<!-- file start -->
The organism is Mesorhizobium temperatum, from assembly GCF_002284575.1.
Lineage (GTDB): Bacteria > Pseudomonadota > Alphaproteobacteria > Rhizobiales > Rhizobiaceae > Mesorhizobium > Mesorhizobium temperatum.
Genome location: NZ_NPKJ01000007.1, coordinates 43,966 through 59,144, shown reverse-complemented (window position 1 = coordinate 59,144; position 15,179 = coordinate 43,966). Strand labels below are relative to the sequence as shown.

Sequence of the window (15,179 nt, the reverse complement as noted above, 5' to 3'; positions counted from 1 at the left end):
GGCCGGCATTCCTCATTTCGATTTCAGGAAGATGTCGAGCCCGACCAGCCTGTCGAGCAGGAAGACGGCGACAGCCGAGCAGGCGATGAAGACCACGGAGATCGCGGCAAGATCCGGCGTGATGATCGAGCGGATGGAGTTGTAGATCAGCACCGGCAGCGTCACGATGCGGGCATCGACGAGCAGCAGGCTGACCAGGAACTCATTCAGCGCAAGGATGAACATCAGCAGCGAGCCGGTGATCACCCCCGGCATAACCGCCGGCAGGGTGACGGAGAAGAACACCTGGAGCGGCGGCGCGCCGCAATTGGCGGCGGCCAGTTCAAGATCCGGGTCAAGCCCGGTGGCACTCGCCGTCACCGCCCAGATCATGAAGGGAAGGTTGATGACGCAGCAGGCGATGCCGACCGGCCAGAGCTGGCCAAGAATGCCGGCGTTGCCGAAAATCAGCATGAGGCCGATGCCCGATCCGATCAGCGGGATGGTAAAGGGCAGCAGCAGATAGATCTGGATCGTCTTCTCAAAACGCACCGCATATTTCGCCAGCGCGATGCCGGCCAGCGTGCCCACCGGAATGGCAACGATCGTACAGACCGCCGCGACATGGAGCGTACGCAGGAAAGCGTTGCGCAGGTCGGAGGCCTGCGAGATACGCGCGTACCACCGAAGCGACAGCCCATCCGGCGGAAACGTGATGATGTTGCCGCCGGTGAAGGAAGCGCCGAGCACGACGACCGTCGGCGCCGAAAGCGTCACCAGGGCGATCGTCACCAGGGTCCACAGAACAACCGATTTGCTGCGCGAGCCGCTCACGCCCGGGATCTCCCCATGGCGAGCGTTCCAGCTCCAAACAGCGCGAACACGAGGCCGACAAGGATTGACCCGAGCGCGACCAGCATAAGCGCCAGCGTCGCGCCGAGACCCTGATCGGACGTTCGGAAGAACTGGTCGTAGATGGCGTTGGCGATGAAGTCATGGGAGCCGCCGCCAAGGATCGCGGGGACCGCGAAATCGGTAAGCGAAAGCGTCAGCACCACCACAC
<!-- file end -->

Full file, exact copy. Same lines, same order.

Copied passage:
The organism is Mesorhizobium temperatum, from assembly GCF_002284575.1.
Lineage (GTDB): Bacteria > Pseudomonadota > Alphaproteobacteria > Rhizobiales > Rhizobiaceae > Mesorhizobium > Mesorhizobium temperatum.
Genome location: NZ_NPKJ01000007.1, coordinates 43,966 through 59,144, shown reverse-complemented (window position 1 = coordinate 59,144; position 15,179 = coordinate 43,966). Strand labels below are relative to the sequence as shown.

Sequence of the window (15,179 nt, the reverse complement as noted above, 5' to 3'; positions counted from 1 at the left end):
GGCCGGCATTCCTCATTTCGATTTCAGGAAGATGTCGAGCCCGACCAGCCTGTCGAGCAGGAAGACGGCGACAGCCGAGCAGGCGATGAAGACCACGGAGATCGCGGCAAGATCCGGCGTGATGATCGAGCGGATGGAGTTGTAGATCAGCACCGGCAGCGTCACGATGCGGGCATCGACGAGCAGCAGGCTGACCAGGAACTCATTCAGCGCAAGGATGAACATCAGCAGCGAGCCGGTGATCACCCCCGGCATAACCGCCGGCAGGGTGACGGAGAAGAACACCTGGAGCGGCGGCGCGCCGCAATTGGCGGCGGCCAGTTCAAGATCCGGGTCAAGCCCGGTGGCACTCGCCGTCACCGCCCAGATCATGAAGGGAAGGTTGATGACGCAGCAGGCGATGCCGACCGGCCAGAGCTGGCCAAGAATGCCGGCGTTGCCGAAAATCAGCATGAGGCCGATGCCCGATCCGATCAGCGGGATGGTAAAGGGCAGCAGCAGATAGATCTGGATCGTCTTCTCAAAACGCACCGCATATTTCGCCAGCGCGATGCCGGCCAGCGTGCCCACCGGAATGGCAACGATCGTACAGACCGCCGCGACATGGAGCGTACGCAGGAAAGCGTTGCGCAGGTCGGAGGCCTGCGAGATACGCGCGTACCACCGAAGCGACAGCCCATCCGGCGGAAACGTGATGATGTTGCCGCCGGTGAAGGAAGCGCCGAGCACGACGACCGTCGGCGCCGAAAGCGTCACCAGGGCGATCGTCACCAGGGTCCACAGAACAACCGATTTGCTGCGCGAGCCGCTCACGCCCGGGATCTCCCCATGGCGAGCGTTCCAGCTCCAAACAGCGCGAACACGAGGCCGACAAGGATTGACCCGAGCGCGACCAGCATAAGCGCCAGCGTCGCGCCGAGACCCTGATCGGACGTTCGGAAGAACTGGTCGTAGATGGCGTTGGCGATGAAGTCATGGGAGCCGCCGCCAAGGATCGCGGGGACCGCGAAATCGGTAAGCGAAAGCGTCAGCACCACCACAC